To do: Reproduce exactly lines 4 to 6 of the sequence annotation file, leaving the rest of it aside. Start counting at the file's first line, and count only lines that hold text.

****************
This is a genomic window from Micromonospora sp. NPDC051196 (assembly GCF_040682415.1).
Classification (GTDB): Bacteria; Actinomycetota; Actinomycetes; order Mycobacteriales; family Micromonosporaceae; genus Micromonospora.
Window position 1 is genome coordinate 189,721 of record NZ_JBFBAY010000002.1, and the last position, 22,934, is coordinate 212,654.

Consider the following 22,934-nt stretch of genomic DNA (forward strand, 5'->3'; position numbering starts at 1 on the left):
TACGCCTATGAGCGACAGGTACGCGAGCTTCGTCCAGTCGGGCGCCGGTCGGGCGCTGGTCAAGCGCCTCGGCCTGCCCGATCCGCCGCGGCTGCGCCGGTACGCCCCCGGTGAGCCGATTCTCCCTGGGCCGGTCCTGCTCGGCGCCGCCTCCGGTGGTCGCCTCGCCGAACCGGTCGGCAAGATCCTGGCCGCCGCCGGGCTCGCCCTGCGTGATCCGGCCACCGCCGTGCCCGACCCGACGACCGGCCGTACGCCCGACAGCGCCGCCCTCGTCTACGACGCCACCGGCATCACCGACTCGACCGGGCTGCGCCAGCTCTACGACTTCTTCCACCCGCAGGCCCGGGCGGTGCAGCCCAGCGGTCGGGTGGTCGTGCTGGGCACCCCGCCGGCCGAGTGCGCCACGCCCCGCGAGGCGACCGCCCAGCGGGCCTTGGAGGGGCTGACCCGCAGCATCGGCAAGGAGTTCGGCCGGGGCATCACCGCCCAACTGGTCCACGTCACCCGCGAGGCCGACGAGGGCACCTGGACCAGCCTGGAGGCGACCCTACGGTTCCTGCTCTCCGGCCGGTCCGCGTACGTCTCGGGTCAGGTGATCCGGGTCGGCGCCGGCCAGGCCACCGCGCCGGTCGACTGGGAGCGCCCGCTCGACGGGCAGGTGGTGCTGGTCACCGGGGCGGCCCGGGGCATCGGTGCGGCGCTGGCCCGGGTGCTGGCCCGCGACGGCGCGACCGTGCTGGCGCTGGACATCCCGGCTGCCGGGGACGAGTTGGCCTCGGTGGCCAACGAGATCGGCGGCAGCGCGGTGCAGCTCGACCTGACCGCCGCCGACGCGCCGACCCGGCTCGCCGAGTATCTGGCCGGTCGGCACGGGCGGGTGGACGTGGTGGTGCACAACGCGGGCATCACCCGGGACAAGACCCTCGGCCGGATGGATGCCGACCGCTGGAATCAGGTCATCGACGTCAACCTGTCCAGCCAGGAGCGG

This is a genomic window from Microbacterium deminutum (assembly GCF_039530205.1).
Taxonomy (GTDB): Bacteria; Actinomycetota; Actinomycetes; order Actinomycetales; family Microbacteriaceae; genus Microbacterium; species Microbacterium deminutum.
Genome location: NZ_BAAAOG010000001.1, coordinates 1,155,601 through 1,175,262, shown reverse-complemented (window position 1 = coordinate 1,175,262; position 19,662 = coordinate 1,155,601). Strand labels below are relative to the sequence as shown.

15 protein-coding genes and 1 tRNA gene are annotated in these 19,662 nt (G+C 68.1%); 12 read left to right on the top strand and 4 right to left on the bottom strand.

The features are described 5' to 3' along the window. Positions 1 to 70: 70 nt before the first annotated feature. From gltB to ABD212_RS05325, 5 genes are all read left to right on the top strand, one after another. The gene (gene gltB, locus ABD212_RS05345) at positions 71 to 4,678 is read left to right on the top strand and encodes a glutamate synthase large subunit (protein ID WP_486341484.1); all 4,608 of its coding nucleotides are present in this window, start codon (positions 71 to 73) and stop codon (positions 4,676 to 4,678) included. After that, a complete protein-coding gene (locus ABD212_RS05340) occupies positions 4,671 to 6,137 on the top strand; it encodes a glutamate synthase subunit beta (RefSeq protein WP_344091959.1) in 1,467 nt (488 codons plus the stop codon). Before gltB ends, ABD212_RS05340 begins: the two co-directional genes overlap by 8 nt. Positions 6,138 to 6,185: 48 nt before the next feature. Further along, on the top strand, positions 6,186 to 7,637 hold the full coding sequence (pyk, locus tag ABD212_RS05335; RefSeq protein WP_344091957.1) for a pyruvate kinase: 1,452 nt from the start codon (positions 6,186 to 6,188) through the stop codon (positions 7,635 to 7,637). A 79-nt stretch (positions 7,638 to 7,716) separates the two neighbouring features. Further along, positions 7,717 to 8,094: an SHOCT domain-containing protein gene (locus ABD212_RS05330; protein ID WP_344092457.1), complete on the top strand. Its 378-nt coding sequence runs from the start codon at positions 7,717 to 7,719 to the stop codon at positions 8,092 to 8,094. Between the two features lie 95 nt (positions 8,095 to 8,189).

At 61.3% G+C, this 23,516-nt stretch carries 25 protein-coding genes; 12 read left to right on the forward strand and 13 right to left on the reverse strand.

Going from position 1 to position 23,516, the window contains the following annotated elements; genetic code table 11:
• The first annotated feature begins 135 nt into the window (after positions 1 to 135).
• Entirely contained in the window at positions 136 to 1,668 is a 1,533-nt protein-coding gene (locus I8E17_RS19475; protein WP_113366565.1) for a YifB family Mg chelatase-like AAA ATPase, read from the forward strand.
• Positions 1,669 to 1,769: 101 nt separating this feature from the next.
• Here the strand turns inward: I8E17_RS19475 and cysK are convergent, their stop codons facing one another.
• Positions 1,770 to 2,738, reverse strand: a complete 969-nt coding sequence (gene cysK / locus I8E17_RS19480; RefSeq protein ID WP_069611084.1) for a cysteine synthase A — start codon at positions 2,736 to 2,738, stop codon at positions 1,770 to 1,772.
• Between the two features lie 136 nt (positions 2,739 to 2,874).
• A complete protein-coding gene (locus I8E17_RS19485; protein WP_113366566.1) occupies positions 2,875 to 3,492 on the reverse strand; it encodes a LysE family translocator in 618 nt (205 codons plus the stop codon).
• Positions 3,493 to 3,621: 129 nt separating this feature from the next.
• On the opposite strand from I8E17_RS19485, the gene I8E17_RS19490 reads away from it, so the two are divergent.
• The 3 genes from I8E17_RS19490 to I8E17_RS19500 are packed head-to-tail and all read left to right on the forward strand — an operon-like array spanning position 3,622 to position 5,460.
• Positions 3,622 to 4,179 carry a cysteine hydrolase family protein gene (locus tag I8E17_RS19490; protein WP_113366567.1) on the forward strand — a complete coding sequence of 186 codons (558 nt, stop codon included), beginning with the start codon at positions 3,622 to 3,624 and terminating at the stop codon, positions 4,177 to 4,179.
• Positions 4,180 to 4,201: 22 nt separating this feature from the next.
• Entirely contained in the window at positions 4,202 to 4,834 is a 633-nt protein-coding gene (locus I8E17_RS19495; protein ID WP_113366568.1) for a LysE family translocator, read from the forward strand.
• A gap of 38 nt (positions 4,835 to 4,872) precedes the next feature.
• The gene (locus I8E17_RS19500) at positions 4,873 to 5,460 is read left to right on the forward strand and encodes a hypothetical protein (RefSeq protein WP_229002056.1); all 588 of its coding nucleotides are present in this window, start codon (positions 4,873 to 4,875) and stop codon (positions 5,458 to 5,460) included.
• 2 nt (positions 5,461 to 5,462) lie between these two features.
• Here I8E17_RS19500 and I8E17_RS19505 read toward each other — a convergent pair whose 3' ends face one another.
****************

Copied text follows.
Consider the following 22,934-nt stretch of genomic DNA (forward strand, 5'->3'; position numbering starts at 1 on the left):
TACGCCTATGAGCGACAGGTACGCGAGCTTCGTCCAGTCGGGCGCCGGTCGGGCGCTGGTCAAGCGCCTCGGCCTGCCCGATCCGCCGCGGCTGCGCCGGTACGCCCCCGGTGAGCCGATTCTCCCTGGGCCGGTCCTGCTCGGCGCCGCCTCCGGTGGTCGCCTCGCCGAACCGGTCGGCAAGATCCTGGCCGCCGCCGGGCTCGCCCTGCGTGATCCGGCCACCGCCGTGCCCGACCCGACGACCGGCCGTACGCCCGACAGCGCCGCCCTCGTCTACGACGCCACCGGCATCACCGACTCGACCGGGCTGCGCCAGCTCTACGACTTCTTCCACCCGCAGGCCCGGGCGGTGCAGCCCAGCGGTCGGGTGGTCGTGCTGGGCACCCCGCCGGCCGAGTGCGCCACGCCCCGCGAGGCGACCGCCCAGCGGGCCTTGGAGGGGCTGACCCGCAGCATCGGCAAGGAGTTCGGCCGGGGCATCACCGCCCAACTGGTCCACGTCACCCGCGAGGCCGACGAGGGCACCTGGACCAGCCTGGAGGCGACCCTACGGTTCCTGCTCTCCGGCCGGTCCGCGTACGTCTCGGGTCAGGTGATCCGGGTCGGCGCCGGCCAGGCCACCGCGCCGGTCGACTGGGAGCGCCCGCTCGACGGGCAGGTGGTGCTGGTCACCGGGGCGGCCCGGGGCATCGGTGCGGCGCTGGCCCGGGTGCTGGCCCGCGACGGCGCGACCGTGCTGGCGCTGGACATCCCGGCTGCCGGGGACGAGTTGGCCTCGGTGGCCAACGAGATCGGCGGCAGCGCGGTGCAGCTCGACCTGACCGCCGCCGACGCGCCGACCCGGCTCGCCGAGTATCTGGCCGGTCGGCACGGGCGGGTGGACGTGGTGGTGCACAACGCGGGCATCACCCGGGACAAGACCCTCGGCCGGATGGATGCCGACCGCTGGAATCAGGTCATCGACGTCAACCTGTCCAGCCAGGAGCGG

This is a genomic window from Microbacterium deminutum (assembly GCF_039530205.1).